I am always grateful when our music resonates with folks whether it is in concert or on CD. My hope is that our music inspires and buoys those who listen to it. Thanks to Dan Bilawsky for the following review:
While Johnny Mercer‘s place in history has been acknowledged time and again, album-length tributes to the legendary lyricist, songwriter, vocalist, and Capitol Records founder aren’t as common as you might think. Yes, there are gems in that category (and/or compilations) from vocal icons like Ella Fitzgerald, Frank Sinatra, Bing Crosby, and Rosemary Clooney; oddities that fit the bill, like drummer Buddy Rich‘s vocal-centric journey through Mercer’s work; under-the-radar dates from unsung vocal treasures like Bill Henderson and Daryl Sherman that certainly qualify and deserve a listen; and, more than likely, a few Mercer-centric programs lost in the shadows of history or hiding in plain sight. But when you consider the breadth and depth of his work—he wrote lyrics for well over a thousand songs, put music to paper for more than a few of them, and brought many to life with his inimitable vocals—the number of Mercer tribute albums out there seems rather small. That’s just one reason why it’s so nice to see bassist-vocalist Kristin Korb dipping into the Mercer well for her latest effort.
With Beyond The Moon, Korb acknowledges Mercer’s classic contributions, his partnerships with a variety of top-notch tunesmiths, his foundling lyrics, and the completeness of artistry in his work. In doing so, Korb shines in much the same way that Mercer did, packaging her many skills together. She’s long been praised for her dual talents as bassist and vocalist, but her gifts as arranger, composer, and interpreter shouldn’t be overlooked. All of it comes together beautifully across these eleven songs.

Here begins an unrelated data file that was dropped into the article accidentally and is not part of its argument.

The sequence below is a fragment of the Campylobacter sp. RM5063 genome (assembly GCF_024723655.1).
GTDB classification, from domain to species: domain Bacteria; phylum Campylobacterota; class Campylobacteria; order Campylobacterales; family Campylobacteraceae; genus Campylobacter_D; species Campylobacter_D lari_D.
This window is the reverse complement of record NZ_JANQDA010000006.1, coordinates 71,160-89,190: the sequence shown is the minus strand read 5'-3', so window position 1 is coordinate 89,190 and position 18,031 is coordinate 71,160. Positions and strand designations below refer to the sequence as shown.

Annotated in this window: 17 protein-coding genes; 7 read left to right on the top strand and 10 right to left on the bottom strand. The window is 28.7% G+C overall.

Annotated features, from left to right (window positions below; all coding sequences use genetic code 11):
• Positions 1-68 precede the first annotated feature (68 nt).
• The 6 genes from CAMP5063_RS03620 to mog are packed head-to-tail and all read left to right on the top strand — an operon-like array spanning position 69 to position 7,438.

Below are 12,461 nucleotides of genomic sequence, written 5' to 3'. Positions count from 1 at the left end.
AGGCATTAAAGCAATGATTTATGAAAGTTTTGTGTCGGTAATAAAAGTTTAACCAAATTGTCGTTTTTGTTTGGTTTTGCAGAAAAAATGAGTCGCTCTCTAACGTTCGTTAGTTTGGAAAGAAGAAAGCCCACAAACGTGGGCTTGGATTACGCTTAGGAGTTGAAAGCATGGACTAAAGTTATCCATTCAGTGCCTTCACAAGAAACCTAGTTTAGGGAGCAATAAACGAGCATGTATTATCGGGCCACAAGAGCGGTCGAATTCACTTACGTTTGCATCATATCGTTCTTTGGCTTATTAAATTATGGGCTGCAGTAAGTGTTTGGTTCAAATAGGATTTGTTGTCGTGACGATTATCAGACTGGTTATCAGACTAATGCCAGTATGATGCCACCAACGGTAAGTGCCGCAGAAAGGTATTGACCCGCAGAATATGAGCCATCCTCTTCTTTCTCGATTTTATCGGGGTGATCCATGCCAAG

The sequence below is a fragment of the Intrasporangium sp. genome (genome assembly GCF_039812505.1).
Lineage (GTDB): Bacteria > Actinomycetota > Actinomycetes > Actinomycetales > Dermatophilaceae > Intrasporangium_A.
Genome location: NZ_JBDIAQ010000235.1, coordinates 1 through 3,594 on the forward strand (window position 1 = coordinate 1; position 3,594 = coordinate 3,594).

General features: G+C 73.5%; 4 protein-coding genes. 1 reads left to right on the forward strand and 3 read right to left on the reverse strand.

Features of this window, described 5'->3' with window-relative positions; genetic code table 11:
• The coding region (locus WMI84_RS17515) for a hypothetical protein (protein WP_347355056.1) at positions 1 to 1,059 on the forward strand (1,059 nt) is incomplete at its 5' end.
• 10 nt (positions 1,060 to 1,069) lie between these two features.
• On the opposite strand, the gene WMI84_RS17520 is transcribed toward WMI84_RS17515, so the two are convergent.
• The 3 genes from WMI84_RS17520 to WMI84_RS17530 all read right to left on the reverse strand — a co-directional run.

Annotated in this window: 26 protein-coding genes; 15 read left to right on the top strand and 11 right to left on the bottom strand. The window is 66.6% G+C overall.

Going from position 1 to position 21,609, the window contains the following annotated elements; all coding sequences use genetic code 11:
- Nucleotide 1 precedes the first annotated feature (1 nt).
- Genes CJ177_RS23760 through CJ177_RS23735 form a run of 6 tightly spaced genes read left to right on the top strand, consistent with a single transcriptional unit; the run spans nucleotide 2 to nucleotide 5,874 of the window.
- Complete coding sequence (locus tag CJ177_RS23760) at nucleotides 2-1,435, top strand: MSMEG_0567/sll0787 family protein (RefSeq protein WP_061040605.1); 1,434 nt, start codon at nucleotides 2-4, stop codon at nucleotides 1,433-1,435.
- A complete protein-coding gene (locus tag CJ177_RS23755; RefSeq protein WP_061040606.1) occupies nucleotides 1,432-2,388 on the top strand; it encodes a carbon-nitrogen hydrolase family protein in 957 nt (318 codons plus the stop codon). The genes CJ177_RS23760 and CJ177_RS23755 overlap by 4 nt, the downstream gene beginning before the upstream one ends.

Korb and her simpatico trio mates—pianist Magnus Hjorth and drummer Snorre Kirk—kick off the program with an appropriately cheery “Too Marvelous For Words” that swings and delights. A stop-and-shift-on-a-dime crispness is evident in the music from the get-go, as is ingenuity in the arranging. Solo breaks, stops, scat singing, hits, and shifts in feel from 4/4 swing to a buoyant waltz feel and back again are all part of this well-formed opener. Hjorth’s take on “Baby, Don’t You Quit Now”—a collaboration between Mercer and jazz piano great Jimmy Rowles—follows, providing immediate contrast. It’s a mellow swinger that’s fairly direct in presenting its musical intentions. Then there’s Otmaro Ruiz‘s Brazilian-flavored arrangement of “Something Tells Me (I’m Falling In Love),” complete with a burning solo from Hjorth; a bluesier-than-usual “Midnight Sun,” intoxicating to the ear; and a “Jeepers Creepers” that cooks, plays with phrasing, puts everybody in the spotlight, and highlights Kirk’s brushwork.
The literal midpoint of the album—Korb and Hjorth’s “Twilight”—is a marked departure from what comes before it. It’s a staid offering that moves with a semi-classical bearing, and the first of two originals that hold no connection to the man of the hour. The bossa-tinged, Korb-penned title track is the other one.
The four other numbers on the program all turn back toward Mercer and his history. “I’m Old Fashioned,” pointing to his work with Jerome Kern, finds Kirk’s brushes dancing with delight; “Moon River,” born of the marriage of Mercer’s words and Henry Mancini‘s music, provides a mellow respite; and “Here You Are” and “Right Under My Eyes” dress Mercer’s previously-unused lyrics in new music that works like a charm.
Korb could’ve played it safe by simply filling an album with old Mercer classics done up in rote fashion, but she didn’t. Instead, she sought to give a fuller picture of the man by putting her own skill set(s) to the test. It paid off in the end. Beyond The Moon is beyond great.